oh-are-you-dead ribbon


two languages in one bed


A bib and a plastic mug

that falls with a thump on tabledrum












“heaven of the ‘camelot’ jumbo bag”




A child plays in it,

her soft toys get flung around softly:

Then you chop logs and stack

  them in the Jumbo Bag.

Perhaps it’s for folded laundry,

  white & sky-blue.

The garden waste is peeping out,

  the russian vine flowering.

It never rains, no-one has a sore throat...












“gull-noise”




The skin of the earth is audible here

They are half a resonance themselves

floating above the boats and bins

where their crowded souls are gorging:

and they are a light crowd who never shop

but voice their lives.












“i want to eat processed”




Husks and bones, crust and rind

warts and stones

scales and skin

cores and pips

gigantic cheese-scabbed scones

and broken bottle ice-cream cones


Oh lord, give me a softer soup


Pipes in liver, prickly pear


fish from the river, crumbs in your hair














“tapioca”




Below where plants fringe

is a ground where you can stir

your dabbling is nasty-sweet

but corralled in a bowl.

Panel.

Corner of a bed.

My week is a checkerboard.

Believe that tapioca stodge was back

It seemed like hell but was heaven.

Imagine that roads didn’t slice across your pupils.

[The hornbeam branch fell and tractors

came to break it up so we could

smell the sawdust]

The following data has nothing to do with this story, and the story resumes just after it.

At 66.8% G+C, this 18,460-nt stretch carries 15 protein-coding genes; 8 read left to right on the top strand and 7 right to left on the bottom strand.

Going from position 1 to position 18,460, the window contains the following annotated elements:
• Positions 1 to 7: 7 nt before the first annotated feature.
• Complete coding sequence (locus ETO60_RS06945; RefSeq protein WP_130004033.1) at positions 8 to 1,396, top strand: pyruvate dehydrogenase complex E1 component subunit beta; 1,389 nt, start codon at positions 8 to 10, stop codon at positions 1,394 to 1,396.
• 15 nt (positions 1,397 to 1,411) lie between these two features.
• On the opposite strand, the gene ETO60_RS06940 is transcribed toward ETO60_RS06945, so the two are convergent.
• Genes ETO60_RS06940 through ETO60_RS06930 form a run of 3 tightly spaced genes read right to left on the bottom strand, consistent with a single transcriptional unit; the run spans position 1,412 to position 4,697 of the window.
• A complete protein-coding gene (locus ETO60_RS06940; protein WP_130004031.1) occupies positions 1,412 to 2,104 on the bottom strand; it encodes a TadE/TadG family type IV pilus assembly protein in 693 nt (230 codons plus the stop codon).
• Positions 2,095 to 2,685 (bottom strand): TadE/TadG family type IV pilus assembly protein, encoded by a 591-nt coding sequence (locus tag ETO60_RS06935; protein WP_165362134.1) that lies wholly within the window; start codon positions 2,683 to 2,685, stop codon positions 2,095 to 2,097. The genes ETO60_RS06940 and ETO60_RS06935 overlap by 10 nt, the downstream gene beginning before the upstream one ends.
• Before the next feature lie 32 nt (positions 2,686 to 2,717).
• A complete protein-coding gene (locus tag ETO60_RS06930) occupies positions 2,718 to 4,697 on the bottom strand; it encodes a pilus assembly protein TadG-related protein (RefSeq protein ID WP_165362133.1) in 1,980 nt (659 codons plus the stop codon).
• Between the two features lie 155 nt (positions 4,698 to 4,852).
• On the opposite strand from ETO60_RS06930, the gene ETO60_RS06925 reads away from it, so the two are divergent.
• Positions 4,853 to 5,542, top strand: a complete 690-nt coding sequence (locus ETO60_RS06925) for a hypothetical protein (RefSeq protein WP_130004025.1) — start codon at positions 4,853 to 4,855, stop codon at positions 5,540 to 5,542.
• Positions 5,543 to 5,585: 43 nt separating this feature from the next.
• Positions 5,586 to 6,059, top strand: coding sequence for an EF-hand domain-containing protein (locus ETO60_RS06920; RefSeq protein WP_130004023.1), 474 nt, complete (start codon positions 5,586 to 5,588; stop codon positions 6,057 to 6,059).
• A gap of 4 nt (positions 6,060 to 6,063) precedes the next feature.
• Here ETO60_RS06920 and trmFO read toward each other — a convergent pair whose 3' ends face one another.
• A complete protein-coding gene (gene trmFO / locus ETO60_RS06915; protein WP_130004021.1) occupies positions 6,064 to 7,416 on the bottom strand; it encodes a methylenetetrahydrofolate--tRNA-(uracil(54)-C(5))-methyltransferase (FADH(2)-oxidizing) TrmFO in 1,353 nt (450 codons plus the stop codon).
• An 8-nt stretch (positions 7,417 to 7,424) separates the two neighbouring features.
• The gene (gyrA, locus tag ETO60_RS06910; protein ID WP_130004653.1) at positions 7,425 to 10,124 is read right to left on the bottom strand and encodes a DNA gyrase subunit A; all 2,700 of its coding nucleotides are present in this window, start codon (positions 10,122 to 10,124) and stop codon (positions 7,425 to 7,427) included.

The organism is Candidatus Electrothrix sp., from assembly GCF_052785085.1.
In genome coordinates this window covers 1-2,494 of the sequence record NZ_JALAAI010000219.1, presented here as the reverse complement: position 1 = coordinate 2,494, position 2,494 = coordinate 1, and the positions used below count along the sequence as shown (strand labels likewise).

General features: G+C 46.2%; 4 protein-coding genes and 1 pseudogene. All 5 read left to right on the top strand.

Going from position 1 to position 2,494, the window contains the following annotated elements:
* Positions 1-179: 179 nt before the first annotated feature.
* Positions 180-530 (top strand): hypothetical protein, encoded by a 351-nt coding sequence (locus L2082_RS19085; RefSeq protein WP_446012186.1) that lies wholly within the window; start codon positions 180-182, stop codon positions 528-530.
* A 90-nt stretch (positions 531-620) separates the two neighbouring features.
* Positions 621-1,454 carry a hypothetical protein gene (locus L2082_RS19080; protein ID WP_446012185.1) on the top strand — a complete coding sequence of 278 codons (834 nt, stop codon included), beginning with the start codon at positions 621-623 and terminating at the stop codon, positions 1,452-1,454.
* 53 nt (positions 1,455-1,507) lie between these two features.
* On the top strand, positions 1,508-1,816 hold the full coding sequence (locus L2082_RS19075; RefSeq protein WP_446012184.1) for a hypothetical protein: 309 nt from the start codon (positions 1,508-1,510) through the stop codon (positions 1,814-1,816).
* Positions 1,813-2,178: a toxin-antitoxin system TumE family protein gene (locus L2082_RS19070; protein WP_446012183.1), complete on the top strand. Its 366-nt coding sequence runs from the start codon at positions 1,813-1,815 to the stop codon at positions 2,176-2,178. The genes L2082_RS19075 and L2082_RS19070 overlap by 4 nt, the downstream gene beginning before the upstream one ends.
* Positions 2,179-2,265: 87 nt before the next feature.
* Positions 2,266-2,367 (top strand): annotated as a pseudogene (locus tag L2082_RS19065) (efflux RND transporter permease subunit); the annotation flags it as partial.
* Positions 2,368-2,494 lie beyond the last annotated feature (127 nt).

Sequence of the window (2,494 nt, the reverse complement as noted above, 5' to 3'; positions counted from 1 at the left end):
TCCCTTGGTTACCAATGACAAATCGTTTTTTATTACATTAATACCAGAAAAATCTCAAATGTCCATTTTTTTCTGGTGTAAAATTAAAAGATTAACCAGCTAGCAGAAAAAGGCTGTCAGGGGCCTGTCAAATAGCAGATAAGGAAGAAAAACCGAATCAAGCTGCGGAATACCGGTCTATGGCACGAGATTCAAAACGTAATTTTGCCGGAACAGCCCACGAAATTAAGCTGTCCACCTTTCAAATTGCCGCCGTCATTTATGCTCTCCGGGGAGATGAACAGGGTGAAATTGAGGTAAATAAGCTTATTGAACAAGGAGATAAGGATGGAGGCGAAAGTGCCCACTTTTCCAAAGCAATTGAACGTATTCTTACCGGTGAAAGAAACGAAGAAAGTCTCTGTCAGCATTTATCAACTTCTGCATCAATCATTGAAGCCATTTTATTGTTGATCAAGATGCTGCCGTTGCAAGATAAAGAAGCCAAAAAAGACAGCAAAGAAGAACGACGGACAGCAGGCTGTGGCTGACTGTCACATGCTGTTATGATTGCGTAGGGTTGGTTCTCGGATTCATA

“wet neck”




As if one person came & took in the rainfall

  the rain...

& took a key or a swipecard from a pocket

& without pausing went inside. Someone called

& a new impulse of business began.

The collar was slowly drying as they talked.

The taken thing became fainter but would always be rainy.












“foto of biss meadow fringe”




the frog had two heads under the alder

& the cowslip an unfolding dozen

– peering here & there –

a bird chipped at reedmace fluff

You forded the marsh, slippery tussocks

On a dryish fringe I unscrewed the cup with a

clatter and we heard the spring-sound:

– stillness.












“on aother panet”




The mountains are mushroom-shaped in the distance,

so climbing them would be cloudclimbing

but the bases are popular for their shadow,

and their exciting winds.


And did I even have a mission?
















“shut down #5”




Hard hazel eyes, soft wrinkled lips

Toasted teacake, soft babble of ear-rings

Power & impatience. I always hid in a hedge.


Where is my homeland? Not here, for sure.

Across the sea? Of course not.

My homeland is almost destroyed, but come with me

over these strands of barbed wire & through the

                              sooty leaves of cherry laurel

to a place between plots, of dirt mould & litter.

We will wait for the rain, & I will sing.


My soul is dark as jelly in a larder

         & coolly sparkling

         mica of darkness